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EU and Japan to submit resolution condemning North Korea

October 28th, 2006 . by Matt

megumi yokota
Megumi Yokota – kidnapped in 1977 at the age of 13 on the orders of the North Korean government

The EU and Japan are to submit a resolution to the UN condemning North Korea’s state sponsored kidnapping of Japanese and other foreigners.

NEW YORK — The draft of a new U.N. resolution that Japan and the European Union is sponsoring contains a phrase bitterly criticizing Pyongyang’s abduction of foreigners as violations of state sovereignty and human rights abuses, it was learned Friday.

Japan and the EU will jointly submit the draft resolution to a U.N. General Assembly panel on human rights by early November.

North Korea has been increasingly isolated from the rest of the world since it conducted a nuclear test earlier this month and will likely come under mounting pressure from the international community over the human rights issue, diplomatic sources said.

The draft, a copy of which has been obtained by the Mainichi, points out that organized, extensive and serious human rights abuses have been reported in North Korea. As examples, it cites the existence of concentration camps, torture of North Korean escapees who have been forcibly sent back home and human trafficking of women.

It is more strongly worded than the previous resolution adopted last December in condemning Pyongyang for its human rights abuses.

It brands North Korea’s abduction of foreigners including Japanese nationals as a violation of other states’ sovereignty and an abuse of human rights of the individuals concerned. Last year’s resolution stopped short of condemning North Korea for abducting foreign nationals.

U.N. resolutions are legally nonbinding, but express the international community’s opinions.

There are plenty of missing people all around the world. Who knows how many of them are in North Korea against their will? The North Korean government is holding people against their will to this very day, and needs to be strongly condemned.


39 Responses to “EU and Japan to submit resolution condemning North Korea”

  1. comment number 1 by: sqz

    Eighty-eight countries including Japan and the United States supported last year’s resolution and 21 countries such as North Korea, China and Russia voted against it while South Korea and 59 other member states abstained from voting.

    人権の無い国は、反対に投票したか、もしくは棄権しました。
    The countries without human rights voted against, or abstained from voting.

  2. comment number 2 by: tomato

    It’s a wonder why the NKs still defy the international community. Like, providing Japan with fony bones instead of Megumi’s, telling lies about her death, etc.

    One possible explanation is that the abductees were probably tortured to death, executed, died in gulags, or if ever alive, insane because of the hideous abuse by the NKs. If so, the NKs can never disclose these horrifying facts…unless a regime change occurs. Personally, I don’t see what’s wrong with calling NK the “axis of evil”.

  3. comment number 3 by: ponta

    China and Russia voted against it while South Korea and 59 other member states abstained from voting.

    More South Korean people have been abducted and yet South Korea abstained from voting.
    The unification is one thing, and protesting against the huge crime is another.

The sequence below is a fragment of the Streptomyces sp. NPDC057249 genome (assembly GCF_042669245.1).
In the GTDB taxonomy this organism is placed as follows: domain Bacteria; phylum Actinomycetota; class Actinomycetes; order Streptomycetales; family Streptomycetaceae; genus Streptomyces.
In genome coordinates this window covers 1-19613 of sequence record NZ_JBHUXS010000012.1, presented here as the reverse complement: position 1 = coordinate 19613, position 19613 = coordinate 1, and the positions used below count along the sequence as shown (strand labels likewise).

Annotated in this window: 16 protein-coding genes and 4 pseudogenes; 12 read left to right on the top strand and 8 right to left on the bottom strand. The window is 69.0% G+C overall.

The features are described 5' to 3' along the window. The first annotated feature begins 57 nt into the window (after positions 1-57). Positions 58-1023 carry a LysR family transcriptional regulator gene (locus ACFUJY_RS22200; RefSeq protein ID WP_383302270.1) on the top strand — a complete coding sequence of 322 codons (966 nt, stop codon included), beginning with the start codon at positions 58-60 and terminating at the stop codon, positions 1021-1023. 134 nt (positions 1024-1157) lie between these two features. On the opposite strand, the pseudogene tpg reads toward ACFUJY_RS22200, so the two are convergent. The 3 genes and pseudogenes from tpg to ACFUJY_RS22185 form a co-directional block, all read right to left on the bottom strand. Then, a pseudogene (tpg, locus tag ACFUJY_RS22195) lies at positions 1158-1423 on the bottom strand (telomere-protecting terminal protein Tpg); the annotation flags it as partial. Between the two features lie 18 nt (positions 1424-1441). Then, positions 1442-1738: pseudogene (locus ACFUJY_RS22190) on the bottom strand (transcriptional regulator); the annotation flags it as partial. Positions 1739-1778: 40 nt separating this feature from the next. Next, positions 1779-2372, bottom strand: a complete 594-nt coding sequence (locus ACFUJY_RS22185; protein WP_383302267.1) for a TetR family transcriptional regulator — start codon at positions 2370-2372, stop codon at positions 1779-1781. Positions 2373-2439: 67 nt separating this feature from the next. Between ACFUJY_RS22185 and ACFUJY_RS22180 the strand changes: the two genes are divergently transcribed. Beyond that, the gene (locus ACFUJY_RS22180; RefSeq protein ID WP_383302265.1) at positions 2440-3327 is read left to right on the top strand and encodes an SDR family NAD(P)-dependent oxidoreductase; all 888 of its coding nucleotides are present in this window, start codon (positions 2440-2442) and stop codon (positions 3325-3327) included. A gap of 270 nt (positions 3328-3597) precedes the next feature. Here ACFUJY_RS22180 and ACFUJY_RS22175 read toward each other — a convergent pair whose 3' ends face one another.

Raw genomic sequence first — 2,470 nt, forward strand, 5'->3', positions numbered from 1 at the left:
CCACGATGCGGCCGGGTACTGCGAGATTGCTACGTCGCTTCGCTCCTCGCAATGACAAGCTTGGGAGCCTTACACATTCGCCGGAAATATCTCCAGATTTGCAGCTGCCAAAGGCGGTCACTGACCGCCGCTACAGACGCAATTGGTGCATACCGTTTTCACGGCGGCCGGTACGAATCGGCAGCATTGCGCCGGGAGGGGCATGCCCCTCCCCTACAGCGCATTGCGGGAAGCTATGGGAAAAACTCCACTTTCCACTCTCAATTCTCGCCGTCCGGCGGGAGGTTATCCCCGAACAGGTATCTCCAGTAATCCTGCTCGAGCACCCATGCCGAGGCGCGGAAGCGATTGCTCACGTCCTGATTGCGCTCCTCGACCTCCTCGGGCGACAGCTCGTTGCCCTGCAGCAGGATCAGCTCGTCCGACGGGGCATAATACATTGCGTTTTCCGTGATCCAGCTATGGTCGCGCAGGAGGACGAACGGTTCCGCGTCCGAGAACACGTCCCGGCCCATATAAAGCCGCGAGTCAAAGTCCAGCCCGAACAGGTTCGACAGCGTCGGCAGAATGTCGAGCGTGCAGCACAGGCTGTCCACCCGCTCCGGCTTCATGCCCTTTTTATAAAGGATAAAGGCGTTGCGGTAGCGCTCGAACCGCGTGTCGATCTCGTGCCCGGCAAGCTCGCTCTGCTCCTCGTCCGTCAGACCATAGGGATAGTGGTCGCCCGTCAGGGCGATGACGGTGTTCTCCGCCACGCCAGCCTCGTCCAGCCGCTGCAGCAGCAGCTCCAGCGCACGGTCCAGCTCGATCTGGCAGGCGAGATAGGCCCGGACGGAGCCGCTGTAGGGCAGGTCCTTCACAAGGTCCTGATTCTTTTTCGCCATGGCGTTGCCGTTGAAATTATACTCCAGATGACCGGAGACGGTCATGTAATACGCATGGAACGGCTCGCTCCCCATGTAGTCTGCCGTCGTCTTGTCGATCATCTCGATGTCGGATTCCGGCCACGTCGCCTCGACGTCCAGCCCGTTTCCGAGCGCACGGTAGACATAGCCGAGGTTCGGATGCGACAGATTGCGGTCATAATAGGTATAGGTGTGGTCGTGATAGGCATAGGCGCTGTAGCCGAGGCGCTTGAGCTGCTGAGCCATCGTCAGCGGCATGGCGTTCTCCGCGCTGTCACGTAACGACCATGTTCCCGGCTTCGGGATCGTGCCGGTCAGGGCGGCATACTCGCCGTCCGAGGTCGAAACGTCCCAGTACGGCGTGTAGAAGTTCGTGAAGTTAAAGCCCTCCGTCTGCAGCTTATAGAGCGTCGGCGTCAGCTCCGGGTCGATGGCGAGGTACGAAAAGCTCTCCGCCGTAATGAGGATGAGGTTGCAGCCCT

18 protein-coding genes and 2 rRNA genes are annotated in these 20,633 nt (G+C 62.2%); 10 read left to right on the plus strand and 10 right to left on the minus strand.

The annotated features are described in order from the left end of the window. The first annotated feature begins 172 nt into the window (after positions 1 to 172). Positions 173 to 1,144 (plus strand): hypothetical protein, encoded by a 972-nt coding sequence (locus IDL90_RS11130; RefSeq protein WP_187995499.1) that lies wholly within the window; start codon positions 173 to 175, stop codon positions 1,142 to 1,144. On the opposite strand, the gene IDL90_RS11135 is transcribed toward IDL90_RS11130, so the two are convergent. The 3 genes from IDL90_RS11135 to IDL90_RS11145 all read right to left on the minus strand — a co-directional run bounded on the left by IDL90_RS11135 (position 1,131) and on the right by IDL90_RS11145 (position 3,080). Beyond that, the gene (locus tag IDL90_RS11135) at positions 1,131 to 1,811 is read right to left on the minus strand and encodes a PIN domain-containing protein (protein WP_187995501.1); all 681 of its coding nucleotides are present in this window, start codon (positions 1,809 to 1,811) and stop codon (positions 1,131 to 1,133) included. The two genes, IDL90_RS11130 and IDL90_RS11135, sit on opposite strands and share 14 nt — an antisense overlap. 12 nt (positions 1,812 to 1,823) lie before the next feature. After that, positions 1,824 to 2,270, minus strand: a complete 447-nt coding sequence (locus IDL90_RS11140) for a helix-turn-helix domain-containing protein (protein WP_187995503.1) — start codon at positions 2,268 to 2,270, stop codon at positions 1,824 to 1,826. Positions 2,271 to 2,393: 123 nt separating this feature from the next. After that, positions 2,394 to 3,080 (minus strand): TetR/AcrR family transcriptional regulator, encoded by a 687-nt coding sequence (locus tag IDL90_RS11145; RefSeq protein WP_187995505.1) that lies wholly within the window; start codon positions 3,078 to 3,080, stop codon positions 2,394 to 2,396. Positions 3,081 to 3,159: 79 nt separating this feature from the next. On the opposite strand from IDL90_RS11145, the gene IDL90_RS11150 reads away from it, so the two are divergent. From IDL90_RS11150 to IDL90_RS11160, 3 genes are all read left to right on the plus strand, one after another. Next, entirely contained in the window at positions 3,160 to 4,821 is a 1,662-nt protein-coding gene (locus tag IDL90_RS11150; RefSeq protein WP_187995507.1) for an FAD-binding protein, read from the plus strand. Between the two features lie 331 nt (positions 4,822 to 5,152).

Do you want to live in a country where the state give up on you and its countryman are content with its decision when you are abducted from the agent of a foreign nation?.

  4. comment number 4 by: helical

    It’s not surprising that Japan and European countries are the two main bodies involved since those are where the most abductions by North Korea take place, (minus the indifferent South Korea) if I remember correctly.
    However, if countries which their citizens have been victimized by North Korean abductions are to participate, I expected Southeast Asian countries would have taken a part as well. I believe Soga Hitomi said there were victims from Thailand, so I would assume similar abductions take place in other countries in the region.

  5. comment number 5 by: chul_soo

    hi all… i am new 😀

    i dont see any point of condemning north korea. they probably dont give a damn about opinion of EU and japan (and probably UN). only nation nk will listen to is china. so let’s get real and stop wasting time drafting a resolution that nk wont care about. if EU and japan want to do something productive then they should pressure china.

  6. comment number 6 by: helical

    chul_soo,

    i dont see any point of condemning north korea. they probably dont give a damn about opinion of EU and japan (and probably UN).

    I agree that a verbal condemnation will do little to persuade North Korea to change its ways. But my guess is that, rather than aimed at coercing NK to do something, the joint condemnation provides a moral justification of a sort in the case that some forceful action is actually taken against NK by a particular party. They could point to this resolution and say “(almost) everyone agrees you are bad, so we are justified in coming in and doing whatever is necessary to set things right.” I believe an action undertaken by the UN would have the same message, but it doesn’t hurt to make clear that there is a consensus among most everyone else.

    only nation nk will listen to is china.

    It’s still better than nothing, but North Korea doesn’t seem to be really listening to China any more, with the missile and nuke tests carried out despite China telling them not to do it. So convincing China to do the talking doesn’t seem to be as a definitive solution so much more, though they could still hurt NK by cutting off various oil pipelines and the like.